Remember how I said designing an eBook was like designing a web page from the late 90s? Well, there’s one more way eBooks are like old technology, they charge by the megabyte.
I’ve been taking a closer look at Amazon’s 70% Royalty sharing option and found something interesting. The royalty is 70% of digital list price, minus $0.15 for every megabyte in size of your eBook. Now for most people this wouldn’t be that big of a deal. Their books probably don’t clock in over the half a megabyte mark.
But I’m writing a book on fractals. There are, you know, pictures and stuff.
I’m estimating the final product will be about 8MB in size (which is actually pretty compressed from the original word file). At $0.15 a megabyte, that’s another $1.20 out of the royalty (per book), knocking the approximately $3.50 I was expecting (out of my $4.99 digital list) down to $2.30. It’s still better than the 35% option, which does not have the delivery fee, by 11%. Somehow I doubt Amazon Kindle Direct Publishing could get people as excited about 46% royalties.
I wasn’t sure why Amazon did this until I thought about cell phones.
Amazon does make a few 3G eReaders, and because the transmission size of eBooks is usually pretty small, it doesn’t charge its users a data plan like most cell phone carriers. Well, here’s where there making up for some of that money they left on the table.
I’m not sure what I’m going to do about the Fractal book at the moment. Kindle Direct Publishing is still an option (and for novels it’d be fine), but something about this strikes me as … cheap.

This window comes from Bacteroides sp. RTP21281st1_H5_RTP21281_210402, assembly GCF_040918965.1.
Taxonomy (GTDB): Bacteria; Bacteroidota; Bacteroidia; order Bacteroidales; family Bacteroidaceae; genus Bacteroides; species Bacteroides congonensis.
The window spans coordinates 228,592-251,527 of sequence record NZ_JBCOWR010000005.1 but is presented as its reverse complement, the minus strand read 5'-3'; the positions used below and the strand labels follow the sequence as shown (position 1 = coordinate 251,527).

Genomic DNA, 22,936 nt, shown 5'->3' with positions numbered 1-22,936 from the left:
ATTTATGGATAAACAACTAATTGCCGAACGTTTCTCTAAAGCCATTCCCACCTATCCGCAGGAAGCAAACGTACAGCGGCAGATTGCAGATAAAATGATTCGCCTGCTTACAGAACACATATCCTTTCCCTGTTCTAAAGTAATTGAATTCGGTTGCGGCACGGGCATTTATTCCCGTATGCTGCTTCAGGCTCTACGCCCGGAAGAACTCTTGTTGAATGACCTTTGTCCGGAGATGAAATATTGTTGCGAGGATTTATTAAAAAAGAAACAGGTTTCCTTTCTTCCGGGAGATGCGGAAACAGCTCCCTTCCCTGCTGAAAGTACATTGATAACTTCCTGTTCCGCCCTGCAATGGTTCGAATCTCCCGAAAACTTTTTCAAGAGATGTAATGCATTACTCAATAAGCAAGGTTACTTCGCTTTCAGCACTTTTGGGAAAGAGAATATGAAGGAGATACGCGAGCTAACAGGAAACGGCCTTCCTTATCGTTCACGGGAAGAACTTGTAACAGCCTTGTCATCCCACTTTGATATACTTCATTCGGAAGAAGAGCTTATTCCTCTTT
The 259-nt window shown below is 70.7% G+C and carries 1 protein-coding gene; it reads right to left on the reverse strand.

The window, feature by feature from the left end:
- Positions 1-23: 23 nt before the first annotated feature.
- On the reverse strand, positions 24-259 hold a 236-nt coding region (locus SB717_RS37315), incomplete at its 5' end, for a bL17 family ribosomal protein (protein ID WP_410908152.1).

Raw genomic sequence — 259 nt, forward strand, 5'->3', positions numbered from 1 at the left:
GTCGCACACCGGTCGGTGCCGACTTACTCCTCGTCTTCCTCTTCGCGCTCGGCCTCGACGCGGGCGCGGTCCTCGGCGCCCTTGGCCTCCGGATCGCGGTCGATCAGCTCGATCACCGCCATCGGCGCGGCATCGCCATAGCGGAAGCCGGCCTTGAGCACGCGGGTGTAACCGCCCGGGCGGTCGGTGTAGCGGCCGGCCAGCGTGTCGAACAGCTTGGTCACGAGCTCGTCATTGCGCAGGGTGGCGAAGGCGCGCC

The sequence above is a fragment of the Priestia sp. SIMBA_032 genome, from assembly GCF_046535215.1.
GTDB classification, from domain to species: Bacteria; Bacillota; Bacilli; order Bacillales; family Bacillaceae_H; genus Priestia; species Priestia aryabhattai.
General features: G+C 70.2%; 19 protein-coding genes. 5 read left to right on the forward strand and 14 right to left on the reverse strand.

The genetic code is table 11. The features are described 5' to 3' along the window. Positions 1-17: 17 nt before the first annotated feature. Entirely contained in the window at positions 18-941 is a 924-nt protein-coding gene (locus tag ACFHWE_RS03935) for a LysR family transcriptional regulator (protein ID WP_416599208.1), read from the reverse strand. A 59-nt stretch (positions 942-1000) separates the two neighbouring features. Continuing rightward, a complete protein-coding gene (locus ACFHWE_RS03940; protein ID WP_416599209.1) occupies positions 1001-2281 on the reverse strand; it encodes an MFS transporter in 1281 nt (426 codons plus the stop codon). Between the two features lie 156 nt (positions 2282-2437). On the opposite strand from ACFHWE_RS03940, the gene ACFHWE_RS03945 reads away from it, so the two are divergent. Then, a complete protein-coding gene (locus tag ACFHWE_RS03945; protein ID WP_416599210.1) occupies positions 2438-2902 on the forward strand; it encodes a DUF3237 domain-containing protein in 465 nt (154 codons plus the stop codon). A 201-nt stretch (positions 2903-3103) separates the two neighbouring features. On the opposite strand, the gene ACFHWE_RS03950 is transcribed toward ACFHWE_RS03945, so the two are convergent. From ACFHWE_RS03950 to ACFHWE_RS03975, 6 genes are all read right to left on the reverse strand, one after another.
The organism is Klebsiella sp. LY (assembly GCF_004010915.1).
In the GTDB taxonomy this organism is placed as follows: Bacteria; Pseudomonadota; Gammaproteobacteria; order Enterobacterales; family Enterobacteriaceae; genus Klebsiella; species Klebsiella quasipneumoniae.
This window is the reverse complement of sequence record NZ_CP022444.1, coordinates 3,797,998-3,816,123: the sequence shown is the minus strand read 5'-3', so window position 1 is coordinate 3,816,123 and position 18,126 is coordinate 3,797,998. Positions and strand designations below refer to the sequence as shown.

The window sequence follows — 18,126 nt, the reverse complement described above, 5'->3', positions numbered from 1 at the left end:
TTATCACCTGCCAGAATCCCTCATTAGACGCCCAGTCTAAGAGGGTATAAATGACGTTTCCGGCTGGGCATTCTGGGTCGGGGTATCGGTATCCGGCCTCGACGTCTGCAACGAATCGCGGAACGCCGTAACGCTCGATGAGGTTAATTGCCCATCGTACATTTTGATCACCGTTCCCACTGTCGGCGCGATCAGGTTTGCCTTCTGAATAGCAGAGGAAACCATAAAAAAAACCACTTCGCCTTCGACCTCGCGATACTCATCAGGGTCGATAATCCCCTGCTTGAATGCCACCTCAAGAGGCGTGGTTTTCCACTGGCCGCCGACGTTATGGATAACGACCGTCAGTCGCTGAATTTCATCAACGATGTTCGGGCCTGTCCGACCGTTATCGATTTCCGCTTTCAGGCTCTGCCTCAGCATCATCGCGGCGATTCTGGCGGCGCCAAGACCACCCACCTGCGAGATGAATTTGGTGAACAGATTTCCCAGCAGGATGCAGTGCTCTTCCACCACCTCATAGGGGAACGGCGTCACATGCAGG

Here’s what I’d like. A couple of months ago the Humble eBook Bundle put together 13 books from a variety of authors (DRM free) and sold them at a pay what you want level, with a minimum of a couple bucks or so. If you paid a little more, you got a little extra. It’s a nice model and one I’d like to do some investigation of. I could see selling the Fractal book for say, a base price of $2.99 (better than I’d be doing on Amazon), and have some bonus content if you beat the average price (not sure what that’d be, maybe a book of the blog for the last year…). I’m not sure how the hosting would work, or any of the other details, so it might take some more time to set something like this up. It might even be nice to get a couple of my fellow blog authors in on it (hint hint nudge nudge wink wink).
I’m also looking into Smashwords, which while it doesn’t seem to have the distribution power of Amazon, seems a little more generous though there are fine print things with it as well.
All this is to say that it’s worthwhile to read everything before you commit to a certain program, and that I may need to spend some time finding a better distribution channel for the Fractal Book before it can be released (sorry 😦 I’m working as quickly as possible). Truth be told, I like the pay what you want model and DRM free content, and I was never exactly thrilled about restricting the Fractal Book to a DRM release only.
I’ll let you know as I have more information. Anyone discovered a better channel for sharing books (one that doesn’t charge by the megabyte (actually kilobyte if you read the even finer print))? Anyone interested in taking a weird experimental plunge with me? I promise there’ll be cookies…